Fandom: Guardians of the Galaxy
Wordcount: This part, 2876
Peter waited to see if Rocket would want to take charge of his admittance to the medical center, but the time was growing near and he still hadn’t emerged from Groot’s bunk. Squaring his shoulders, Peter rapped on his door, paused, then opened it.
Rocket was sitting on the edge of the bed, dressed in his usual jumpsuit but without the braces on his arm and leg. He kept his eyes on the floor, showing no reaction to Peter’s entrance, but his ears were swiveling back and forth repeatedly as if they couldn’t remember where they were supposed to point.
“It’s time,” said Peter softly.
Rocket nodded, but didn’t move. Anything that Peter could think to say or ask was pointless, so he leaned down and picked Rocket up, moving slowly to allow him time to protest if this wasn’t what he wanted.
Every time he had carried him before, Peter had noticed how much heavier Rocket was than he looked, but it was unaccountably easier to bear his weight now. He felt limp, but pliable, breathing regularly and with his head resting naturally against Peter’s chest.
Gamora was waiting for them at the ship’s hatch. Residents here used a kind of hovercar tuned to their road system for ground transportation, and she had taken the precaution of renting one for them the night before and parking it right where they were docked. It wasn’t roomy inside, but it was comfortable, and Gamora changed the settings to add an opaque tint to the windows before keying in the address of Dr. Shanthig’s office.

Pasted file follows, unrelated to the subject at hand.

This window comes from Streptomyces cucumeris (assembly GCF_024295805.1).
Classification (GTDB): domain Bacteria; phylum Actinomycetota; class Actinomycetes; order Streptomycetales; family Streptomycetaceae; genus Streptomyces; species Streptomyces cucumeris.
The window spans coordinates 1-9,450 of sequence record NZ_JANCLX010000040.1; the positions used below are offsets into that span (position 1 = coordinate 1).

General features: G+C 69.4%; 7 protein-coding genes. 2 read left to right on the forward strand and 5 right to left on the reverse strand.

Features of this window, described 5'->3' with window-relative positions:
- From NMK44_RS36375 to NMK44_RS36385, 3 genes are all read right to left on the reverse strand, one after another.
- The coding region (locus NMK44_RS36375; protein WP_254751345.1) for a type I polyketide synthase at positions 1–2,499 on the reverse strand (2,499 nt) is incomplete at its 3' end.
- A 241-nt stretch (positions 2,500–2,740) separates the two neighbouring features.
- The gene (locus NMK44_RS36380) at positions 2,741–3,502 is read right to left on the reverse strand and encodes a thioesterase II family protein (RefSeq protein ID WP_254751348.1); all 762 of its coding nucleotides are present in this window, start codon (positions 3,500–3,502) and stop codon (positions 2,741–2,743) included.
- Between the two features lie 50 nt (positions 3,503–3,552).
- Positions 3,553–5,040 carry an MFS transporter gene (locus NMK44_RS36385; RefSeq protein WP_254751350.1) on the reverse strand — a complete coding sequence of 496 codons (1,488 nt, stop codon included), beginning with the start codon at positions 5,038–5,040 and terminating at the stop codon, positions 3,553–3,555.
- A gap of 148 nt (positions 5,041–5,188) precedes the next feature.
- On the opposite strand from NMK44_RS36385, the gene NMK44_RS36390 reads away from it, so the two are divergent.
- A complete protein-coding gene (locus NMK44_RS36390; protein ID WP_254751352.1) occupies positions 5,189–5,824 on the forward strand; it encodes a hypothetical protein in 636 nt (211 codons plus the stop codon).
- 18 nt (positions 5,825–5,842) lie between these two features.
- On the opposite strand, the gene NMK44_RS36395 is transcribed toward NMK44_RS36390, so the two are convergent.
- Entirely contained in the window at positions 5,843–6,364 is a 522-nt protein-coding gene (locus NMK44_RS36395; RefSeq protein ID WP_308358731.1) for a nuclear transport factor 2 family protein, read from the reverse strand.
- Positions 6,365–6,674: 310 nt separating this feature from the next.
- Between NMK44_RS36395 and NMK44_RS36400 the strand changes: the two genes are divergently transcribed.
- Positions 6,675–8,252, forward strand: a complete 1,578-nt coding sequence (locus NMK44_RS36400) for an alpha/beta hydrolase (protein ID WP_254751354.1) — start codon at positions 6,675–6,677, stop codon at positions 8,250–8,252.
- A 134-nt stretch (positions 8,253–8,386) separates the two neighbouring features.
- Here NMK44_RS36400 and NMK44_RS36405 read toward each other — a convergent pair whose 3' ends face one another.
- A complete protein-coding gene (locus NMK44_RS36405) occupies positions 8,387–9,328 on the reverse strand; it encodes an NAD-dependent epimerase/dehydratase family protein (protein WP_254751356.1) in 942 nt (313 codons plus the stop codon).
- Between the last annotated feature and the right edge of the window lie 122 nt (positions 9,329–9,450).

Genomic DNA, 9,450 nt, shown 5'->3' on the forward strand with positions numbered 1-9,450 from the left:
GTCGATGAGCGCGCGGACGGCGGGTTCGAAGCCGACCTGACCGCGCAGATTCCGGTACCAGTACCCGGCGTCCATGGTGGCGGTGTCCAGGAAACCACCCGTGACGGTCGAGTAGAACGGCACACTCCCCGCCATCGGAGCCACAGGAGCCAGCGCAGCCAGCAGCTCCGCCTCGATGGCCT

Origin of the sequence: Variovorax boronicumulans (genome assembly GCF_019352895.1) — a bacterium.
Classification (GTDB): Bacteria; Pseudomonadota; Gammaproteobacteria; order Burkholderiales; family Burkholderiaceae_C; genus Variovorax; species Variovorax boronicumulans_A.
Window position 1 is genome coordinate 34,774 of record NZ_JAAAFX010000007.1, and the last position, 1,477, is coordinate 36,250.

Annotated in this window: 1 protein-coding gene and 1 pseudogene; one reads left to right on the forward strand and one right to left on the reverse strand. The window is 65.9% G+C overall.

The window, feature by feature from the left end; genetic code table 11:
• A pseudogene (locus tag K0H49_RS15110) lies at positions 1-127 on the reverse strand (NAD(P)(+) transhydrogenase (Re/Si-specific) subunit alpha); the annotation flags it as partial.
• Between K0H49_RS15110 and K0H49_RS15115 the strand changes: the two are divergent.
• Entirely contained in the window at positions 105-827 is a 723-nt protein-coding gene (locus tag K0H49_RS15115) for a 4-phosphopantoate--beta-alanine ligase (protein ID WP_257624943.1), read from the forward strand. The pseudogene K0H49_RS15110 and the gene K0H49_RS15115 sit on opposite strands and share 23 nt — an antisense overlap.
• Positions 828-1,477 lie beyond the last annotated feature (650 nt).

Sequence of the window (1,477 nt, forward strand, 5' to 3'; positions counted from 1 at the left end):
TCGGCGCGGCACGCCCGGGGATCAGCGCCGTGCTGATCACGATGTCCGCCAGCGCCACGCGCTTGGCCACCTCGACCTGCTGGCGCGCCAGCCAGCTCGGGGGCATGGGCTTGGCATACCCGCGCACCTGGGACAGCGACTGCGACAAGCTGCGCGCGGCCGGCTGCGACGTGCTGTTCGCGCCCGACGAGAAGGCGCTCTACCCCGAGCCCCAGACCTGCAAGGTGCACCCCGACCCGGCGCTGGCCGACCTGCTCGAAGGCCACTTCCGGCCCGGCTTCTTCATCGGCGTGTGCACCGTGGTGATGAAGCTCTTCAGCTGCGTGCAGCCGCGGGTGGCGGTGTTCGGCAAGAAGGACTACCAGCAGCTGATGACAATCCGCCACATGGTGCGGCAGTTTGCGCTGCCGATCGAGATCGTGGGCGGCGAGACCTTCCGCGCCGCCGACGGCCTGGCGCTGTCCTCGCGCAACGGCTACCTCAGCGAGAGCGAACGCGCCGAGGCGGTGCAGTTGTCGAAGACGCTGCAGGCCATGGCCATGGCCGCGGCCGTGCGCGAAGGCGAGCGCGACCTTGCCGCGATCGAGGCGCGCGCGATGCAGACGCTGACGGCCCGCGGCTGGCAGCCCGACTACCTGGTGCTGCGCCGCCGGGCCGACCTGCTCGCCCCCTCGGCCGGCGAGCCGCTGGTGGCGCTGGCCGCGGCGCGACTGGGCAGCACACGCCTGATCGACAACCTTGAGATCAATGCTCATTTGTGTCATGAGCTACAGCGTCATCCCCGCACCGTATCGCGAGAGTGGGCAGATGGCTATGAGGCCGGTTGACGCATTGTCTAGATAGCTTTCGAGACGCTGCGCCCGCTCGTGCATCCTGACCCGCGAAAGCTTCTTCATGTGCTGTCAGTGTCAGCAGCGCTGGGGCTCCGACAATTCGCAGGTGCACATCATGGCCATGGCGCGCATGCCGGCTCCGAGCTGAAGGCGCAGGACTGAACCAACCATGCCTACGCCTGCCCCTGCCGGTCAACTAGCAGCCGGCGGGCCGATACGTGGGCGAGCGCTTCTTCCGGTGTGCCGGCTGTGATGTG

Rocket grabbed a handful of Peter’s shirt when he tried to put him down on the seat, so he positioned himself to accommodate the other passenger on his lap. Gamora had her eyes on the directional camera, although there wasn’t much actual driving to be done after entering the destination into the car’s navigation. With no windows to look out of, Peter found himself leaning his head back and absently stroking Rocket, who made no movement aside from the occasional sigh.
The journey was short, and Rocket tensed up when the vehicle stopped. Peter hesitated, not sure how to proceed from here if Rocket didn’t want the public to see him being carried, but Gamora opened a panel on the interior wall and removed a built-in device that unfolded into a small wheelchair. Peter had to smile; of course she had reserved a handicapped vehicle. Gamora thought of everything.
None of them had spoken a word since they had left the Milano, and Peter’s voice sounded alien in his own ears when he greeted the assistant who admitted them into the building. Standing behind the wheelchair, all he could see of Rocket was the back of his head with his ears in a constant back-and-forth motion again.
“I’ll go now,” said Gamora, and she bent down to lay her fingertips on Rocket’s hand. “Good luck, friend.” When she straightened, she had her eye on the doctor’s aide, who had thus far been nothing but courteously remote. “I trust you understand that there will be grievous consequences if any harm comes to him,” she stated. “Anyone who has given me any cause for retribution has regretted it very soon after.”